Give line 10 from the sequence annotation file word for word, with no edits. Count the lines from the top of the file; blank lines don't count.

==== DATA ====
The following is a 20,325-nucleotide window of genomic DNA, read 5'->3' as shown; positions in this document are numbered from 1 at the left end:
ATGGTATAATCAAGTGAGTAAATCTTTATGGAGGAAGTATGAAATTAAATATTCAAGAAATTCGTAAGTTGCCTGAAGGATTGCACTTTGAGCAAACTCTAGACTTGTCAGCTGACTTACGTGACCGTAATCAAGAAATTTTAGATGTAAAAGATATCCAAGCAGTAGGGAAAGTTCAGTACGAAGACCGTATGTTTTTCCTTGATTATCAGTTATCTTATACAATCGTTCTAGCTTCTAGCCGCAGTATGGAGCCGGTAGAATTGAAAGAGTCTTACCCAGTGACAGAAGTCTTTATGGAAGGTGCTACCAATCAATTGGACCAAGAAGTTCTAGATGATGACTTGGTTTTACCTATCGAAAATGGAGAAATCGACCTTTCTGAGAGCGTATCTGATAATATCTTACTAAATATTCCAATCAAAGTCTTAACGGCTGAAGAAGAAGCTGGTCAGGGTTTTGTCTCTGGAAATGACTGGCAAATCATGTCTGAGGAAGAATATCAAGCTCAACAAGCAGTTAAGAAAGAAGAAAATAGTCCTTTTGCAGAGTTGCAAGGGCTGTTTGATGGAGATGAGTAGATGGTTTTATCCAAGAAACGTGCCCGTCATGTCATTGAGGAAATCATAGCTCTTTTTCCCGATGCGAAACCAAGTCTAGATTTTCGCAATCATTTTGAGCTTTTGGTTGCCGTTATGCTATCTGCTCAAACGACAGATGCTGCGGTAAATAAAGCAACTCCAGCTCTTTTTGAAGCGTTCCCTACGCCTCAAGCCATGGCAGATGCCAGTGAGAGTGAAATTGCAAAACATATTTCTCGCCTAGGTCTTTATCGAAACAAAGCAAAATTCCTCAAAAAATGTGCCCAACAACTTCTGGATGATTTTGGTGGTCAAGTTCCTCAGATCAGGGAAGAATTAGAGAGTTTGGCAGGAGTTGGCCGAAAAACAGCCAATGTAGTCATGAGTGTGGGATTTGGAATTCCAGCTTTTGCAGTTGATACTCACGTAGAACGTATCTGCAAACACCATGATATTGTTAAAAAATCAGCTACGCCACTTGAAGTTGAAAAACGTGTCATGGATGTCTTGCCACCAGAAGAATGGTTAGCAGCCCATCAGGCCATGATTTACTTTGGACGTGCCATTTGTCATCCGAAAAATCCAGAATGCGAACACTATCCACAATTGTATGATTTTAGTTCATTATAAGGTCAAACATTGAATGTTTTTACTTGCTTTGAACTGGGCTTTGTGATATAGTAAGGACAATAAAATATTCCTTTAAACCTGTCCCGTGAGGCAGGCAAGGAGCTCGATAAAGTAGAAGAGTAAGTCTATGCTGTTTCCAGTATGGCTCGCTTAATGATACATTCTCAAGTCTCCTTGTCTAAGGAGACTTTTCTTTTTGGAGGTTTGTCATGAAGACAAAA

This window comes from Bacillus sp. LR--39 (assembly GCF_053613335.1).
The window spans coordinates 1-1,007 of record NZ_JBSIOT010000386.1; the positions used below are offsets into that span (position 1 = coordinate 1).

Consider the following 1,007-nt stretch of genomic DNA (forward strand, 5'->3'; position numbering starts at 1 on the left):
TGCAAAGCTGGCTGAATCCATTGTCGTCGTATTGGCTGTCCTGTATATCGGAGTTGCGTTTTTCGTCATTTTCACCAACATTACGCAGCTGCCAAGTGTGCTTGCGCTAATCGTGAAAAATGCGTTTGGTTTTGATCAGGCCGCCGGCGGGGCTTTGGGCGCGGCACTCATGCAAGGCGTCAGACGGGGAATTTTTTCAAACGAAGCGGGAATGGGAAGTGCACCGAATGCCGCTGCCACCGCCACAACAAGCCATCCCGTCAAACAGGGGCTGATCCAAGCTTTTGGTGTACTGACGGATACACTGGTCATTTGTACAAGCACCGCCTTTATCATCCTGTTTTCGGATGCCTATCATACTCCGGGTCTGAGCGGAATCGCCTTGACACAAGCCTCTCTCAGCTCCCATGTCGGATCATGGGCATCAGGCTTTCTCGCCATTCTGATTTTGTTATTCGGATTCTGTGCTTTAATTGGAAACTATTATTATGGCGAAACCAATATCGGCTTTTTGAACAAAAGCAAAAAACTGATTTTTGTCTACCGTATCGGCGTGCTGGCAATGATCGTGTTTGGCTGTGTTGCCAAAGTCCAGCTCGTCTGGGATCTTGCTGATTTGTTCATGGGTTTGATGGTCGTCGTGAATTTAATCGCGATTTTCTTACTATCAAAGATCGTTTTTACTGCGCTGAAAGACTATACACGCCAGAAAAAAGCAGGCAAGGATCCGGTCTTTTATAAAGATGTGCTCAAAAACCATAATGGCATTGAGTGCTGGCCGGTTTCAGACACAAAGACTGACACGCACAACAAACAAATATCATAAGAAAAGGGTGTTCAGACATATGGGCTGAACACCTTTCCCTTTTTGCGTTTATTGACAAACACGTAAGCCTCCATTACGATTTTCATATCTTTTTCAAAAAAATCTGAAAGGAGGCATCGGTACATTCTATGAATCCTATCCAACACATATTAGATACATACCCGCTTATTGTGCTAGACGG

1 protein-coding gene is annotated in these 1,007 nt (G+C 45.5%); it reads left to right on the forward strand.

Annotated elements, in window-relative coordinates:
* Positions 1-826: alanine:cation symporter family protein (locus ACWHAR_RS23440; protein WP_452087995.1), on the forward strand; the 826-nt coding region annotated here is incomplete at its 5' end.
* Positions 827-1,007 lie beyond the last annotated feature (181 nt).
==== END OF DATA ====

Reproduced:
* Positions 827-1,007 lie beyond the last annotated feature (181 nt).